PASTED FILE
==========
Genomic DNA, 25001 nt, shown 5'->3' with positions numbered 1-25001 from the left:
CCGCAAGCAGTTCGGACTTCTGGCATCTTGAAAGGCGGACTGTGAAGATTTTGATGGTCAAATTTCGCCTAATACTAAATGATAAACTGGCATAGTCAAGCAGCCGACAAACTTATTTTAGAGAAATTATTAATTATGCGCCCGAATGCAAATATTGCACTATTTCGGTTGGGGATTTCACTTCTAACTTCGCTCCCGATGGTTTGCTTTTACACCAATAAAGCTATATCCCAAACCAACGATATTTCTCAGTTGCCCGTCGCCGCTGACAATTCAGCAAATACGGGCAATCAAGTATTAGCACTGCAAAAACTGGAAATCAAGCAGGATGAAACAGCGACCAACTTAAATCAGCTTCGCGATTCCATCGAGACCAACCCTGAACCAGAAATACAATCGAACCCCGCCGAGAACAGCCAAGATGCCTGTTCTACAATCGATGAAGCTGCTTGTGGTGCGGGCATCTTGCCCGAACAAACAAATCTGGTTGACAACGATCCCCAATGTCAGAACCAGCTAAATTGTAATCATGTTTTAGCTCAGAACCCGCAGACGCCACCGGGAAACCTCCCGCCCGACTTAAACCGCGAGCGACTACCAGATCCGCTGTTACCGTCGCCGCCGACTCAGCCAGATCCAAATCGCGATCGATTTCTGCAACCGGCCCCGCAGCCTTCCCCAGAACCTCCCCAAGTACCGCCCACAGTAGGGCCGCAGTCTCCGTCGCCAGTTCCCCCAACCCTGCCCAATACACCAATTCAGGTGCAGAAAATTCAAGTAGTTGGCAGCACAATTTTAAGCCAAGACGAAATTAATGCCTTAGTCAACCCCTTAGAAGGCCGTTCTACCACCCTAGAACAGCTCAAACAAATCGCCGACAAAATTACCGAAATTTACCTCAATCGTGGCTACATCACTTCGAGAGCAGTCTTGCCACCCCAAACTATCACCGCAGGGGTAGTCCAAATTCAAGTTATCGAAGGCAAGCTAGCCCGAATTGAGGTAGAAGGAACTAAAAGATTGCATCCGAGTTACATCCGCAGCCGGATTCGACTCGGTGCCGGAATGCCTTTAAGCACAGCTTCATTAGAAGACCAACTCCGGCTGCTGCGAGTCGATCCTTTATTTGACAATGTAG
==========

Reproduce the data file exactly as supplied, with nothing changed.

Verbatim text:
Genomic DNA, 25001 nt, shown 5'->3' with positions numbered 1-25001 from the left:
CCGCAAGCAGTTCGGACTTCTGGCATCTTGAAAGGCGGACTGTGAAGATTTTGATGGTCAAATTTCGCCTAATACTAAATGATAAACTGGCATAGTCAAGCAGCCGACAAACTTATTTTAGAGAAATTATTAATTATGCGCCCGAATGCAAATATTGCACTATTTCGGTTGGGGATTTCACTTCTAACTTCGCTCCCGATGGTTTGCTTTTACACCAATAAAGCTATATCCCAAACCAACGATATTTCTCAGTTGCCCGTCGCCGCTGACAATTCAGCAAATACGGGCAATCAAGTATTAGCACTGCAAAAACTGGAAATCAAGCAGGATGAAACAGCGACCAACTTAAATCAGCTTCGCGATTCCATCGAGACCAACCCTGAACCAGAAATACAATCGAACCCCGCCGAGAACAGCCAAGATGCCTGTTCTACAATCGATGAAGCTGCTTGTGGTGCGGGCATCTTGCCCGAACAAACAAATCTGGTTGACAACGATCCCCAATGTCAGAACCAGCTAAATTGTAATCATGTTTTAGCTCAGAACCCGCAGACGCCACCGGGAAACCTCCCGCCCGACTTAAACCGCGAGCGACTACCAGATCCGCTGTTACCGTCGCCGCCGACTCAGCCAGATCCAAATCGCGATCGATTTCTGCAACCGGCCCCGCAGCCTTCCCCAGAACCTCCCCAAGTACCGCCCACAGTAGGGCCGCAGTCTCCGTCGCCAGTTCCCCCAACCCTGCCCAATACACCAATTCAGGTGCAGAAAATTCAAGTAGTTGGCAGCACAATTTTAAGCCAAGACGAAATTAATGCCTTAGTCAACCCCTTAGAAGGCCGTTCTACCACCCTAGAACAGCTCAAACAAATCGCCGACAAAATTACCGAAATTTACCTCAATCGTGGCTACATCACTTCGAGAGCAGTCTTGCCACCCCAAACTATCACCGCAGGGGTAGTCCAAATTCAAGTTATCGAAGGCAAGCTAGCCCGAATTGAGGTAGAAGGAACTAAAAGATTGCATCCGAGTTACATCCGCAGCCGGATTCGACTCGGTGCCGGAATGCCTTTAAGCACAGCTTCATTAGAAGACCAACTCCGGCTGCTGCGAGTCGATCCTTTATTTGACAATGTAG